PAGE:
Our work in Bolivia
Hope reaches families in Bolivia
Unbound's sponsorship outreach in Bolivia began in 1988 and serves families in the country’s three main cities and surrounding communities through three projects: Cochabamba, Santa Cruz and La Paz.
More than 30 percent of the population lives in rural areas, and many people work in agriculture. At urban centers, many families earn a living through informal commerce —washing laundry for others, laboring at brick factories or construction, or selling street foods, to name a few. Nearly a fourth of the population earns less than $1 a day.
Many children leave school to help their families on farms or to assist in their family’s commercial activities. Others leave because they cannot afford supplies or other school-related expenses.
Unbound sponsorship offers these children and their families opportunities to build a path out of poverty. The program offers vital support and encouragement and assists with basic resources.
Benefits vary depending on the needs expressed among the different communities. Nearly all sponsored friends in Bolivia receive birthday and Christmas celebrations, nutritional assistance, clothes and school uniforms, and educational support such as school supplies and tuition assistance. They also receive health and dental care and nutrition assistance, and each project has a scholarship program. However, one of the most meaningful benefits of being a part of Unbound is the sense of community and belonging developed among sponsored friends and their families.
Through their participation in the Unbound program, families in Bolivia can discover in one another and within themselves the tools, talents and strengths needed to overcome the economic and historic cycle of poverty for their families and communities.
Cochabamba communities find ways to make more 'dough'
After learning to make pastry during workshops offered through the sponsorship program, enterprising mothers from the Cochabamba project used their new skills to generate income. Their baked goods became an immediate hit at nearby street corners and bus stops.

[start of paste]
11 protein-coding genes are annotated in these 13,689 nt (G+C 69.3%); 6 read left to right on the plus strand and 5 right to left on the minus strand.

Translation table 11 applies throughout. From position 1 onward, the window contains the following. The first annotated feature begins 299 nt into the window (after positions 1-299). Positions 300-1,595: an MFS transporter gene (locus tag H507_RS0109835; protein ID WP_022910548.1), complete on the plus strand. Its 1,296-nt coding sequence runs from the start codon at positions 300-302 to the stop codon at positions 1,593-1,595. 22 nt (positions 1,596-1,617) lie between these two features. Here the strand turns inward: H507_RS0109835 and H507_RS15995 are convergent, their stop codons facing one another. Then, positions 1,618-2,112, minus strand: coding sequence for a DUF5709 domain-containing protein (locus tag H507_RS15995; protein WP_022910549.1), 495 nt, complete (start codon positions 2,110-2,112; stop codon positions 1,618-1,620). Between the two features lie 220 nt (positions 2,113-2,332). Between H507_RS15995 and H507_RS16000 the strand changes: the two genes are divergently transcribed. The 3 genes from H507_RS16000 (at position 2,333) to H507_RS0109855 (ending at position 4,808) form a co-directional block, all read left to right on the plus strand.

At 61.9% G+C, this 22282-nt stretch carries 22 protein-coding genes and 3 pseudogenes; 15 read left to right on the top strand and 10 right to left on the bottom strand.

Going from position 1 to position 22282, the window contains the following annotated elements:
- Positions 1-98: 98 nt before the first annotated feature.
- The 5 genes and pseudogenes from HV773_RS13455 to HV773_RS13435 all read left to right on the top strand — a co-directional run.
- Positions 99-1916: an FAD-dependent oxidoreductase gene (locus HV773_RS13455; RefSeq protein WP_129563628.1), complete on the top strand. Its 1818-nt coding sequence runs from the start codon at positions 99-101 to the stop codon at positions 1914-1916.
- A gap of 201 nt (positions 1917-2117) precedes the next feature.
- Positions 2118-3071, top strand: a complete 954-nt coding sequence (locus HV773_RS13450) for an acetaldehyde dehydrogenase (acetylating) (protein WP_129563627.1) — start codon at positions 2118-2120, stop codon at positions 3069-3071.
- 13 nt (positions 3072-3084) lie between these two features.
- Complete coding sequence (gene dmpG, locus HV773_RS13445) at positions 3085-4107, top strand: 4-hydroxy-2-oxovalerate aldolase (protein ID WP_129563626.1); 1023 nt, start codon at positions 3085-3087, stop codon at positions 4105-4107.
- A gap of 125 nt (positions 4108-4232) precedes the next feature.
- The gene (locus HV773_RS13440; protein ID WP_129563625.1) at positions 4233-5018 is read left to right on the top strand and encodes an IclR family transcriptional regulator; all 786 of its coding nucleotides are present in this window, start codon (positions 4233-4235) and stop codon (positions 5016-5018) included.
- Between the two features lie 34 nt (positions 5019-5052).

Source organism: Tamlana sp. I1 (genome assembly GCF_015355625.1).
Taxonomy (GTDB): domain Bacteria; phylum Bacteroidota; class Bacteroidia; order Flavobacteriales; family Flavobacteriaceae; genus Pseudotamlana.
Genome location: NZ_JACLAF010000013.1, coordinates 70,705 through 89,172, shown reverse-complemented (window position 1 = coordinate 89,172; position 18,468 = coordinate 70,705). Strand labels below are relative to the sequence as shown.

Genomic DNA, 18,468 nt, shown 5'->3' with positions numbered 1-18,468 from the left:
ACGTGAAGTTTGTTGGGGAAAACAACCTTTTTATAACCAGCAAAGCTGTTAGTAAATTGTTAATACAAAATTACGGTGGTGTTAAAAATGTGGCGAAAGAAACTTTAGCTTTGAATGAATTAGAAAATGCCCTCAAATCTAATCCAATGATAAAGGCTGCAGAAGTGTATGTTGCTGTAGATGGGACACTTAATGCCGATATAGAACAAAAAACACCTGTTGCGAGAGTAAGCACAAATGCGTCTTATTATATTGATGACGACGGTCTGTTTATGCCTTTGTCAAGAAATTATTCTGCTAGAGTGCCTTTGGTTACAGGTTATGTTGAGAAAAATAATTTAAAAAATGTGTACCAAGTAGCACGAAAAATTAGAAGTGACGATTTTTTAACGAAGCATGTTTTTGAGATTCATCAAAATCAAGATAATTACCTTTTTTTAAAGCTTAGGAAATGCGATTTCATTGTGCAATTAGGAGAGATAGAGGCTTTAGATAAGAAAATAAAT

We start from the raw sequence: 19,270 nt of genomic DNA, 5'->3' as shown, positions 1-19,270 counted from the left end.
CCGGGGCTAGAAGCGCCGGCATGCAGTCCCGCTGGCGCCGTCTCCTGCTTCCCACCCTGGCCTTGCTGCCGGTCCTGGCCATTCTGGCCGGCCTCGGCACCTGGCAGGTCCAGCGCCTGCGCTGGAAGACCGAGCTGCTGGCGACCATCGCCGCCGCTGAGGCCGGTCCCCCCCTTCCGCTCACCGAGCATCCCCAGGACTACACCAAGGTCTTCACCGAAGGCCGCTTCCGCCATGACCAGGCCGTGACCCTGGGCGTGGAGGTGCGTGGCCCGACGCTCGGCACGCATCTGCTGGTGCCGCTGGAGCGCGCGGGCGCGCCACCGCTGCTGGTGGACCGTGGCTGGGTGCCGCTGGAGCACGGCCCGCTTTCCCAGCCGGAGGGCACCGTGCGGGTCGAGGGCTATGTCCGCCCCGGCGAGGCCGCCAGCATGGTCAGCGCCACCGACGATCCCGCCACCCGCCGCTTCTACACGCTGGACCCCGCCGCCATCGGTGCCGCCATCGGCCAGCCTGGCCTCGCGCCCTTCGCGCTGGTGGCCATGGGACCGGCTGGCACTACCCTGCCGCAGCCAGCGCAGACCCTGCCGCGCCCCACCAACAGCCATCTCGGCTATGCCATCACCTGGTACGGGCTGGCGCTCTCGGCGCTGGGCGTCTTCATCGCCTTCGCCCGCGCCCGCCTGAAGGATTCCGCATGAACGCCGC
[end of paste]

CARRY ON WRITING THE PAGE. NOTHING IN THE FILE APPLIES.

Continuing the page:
The Sagrada Familia program formed a cooperative in which four mothers take turns baking 1,000 to 1,200 items every day. Each mother earns $41 per month. The mothers say the income allows them to purchase daily necessities for their families, including medicine and bus fares.
These programs not only provide additional income for the families, but also give them a sense of accomplishment, community and the opportunity to learn business skills that can help them on their path to self-sufficiency.
Family groups empower and offer hope
Two years ago the Cochabamba project coordinator visited India to witness its thriving Unbound mothers groups.
The visit sparked the idea for mothers groups in the Cochabamba project, which were adapted for Bolivian culture and realities. The groups incorporate other family members, not just mothers.
The family groups provide space for members to share their problems and experiences, advise one another and experience a support network. There is a feeling of empowerment and hope for a brighter future.
Personal training for individual and economic growth
The Bolivia projects focus on building up families through education so that families may become self-sufficient.
The La Paz project offers several activities to achieve this goal, including literacy classes for parents of sponsored children. Literacy is an important way to increase future opportunities and earning potential. Literate parents can seek jobs with better hours and pay.
The Santa Cruz project, among other programs, also offers skill-building classes in many areas such as decorating fabrics and shoes, painting, baking and more. These classes are open to youth and adults.
Widowed father offers inspiration, wisdom
Families living in conditions of extreme humility and economic poverty show great resourcefulness in overcoming challenges and making the best use of their environment.
Dario, the widowed father of two children in the Unbound sponsorship program, helps his neighbor grow potatoes as a way to help provide for his family. In return for his labor, he gets to keep some of the potatoes and dehydrates them to preserve them for other seasons of the year.
These dried potatoes, called chuño, help supplement the volume and caloric value of the family's diet when food is scarce.
Dario is grateful for Unbound's encouragement and support. In return, and as an inspiration to all, Dario freely shares his wisdom of watching the seasons to note precisely when the potatoes should grow, when they should be harvested, and when to set them out to dry.
“Everything,” he says, “has its time.”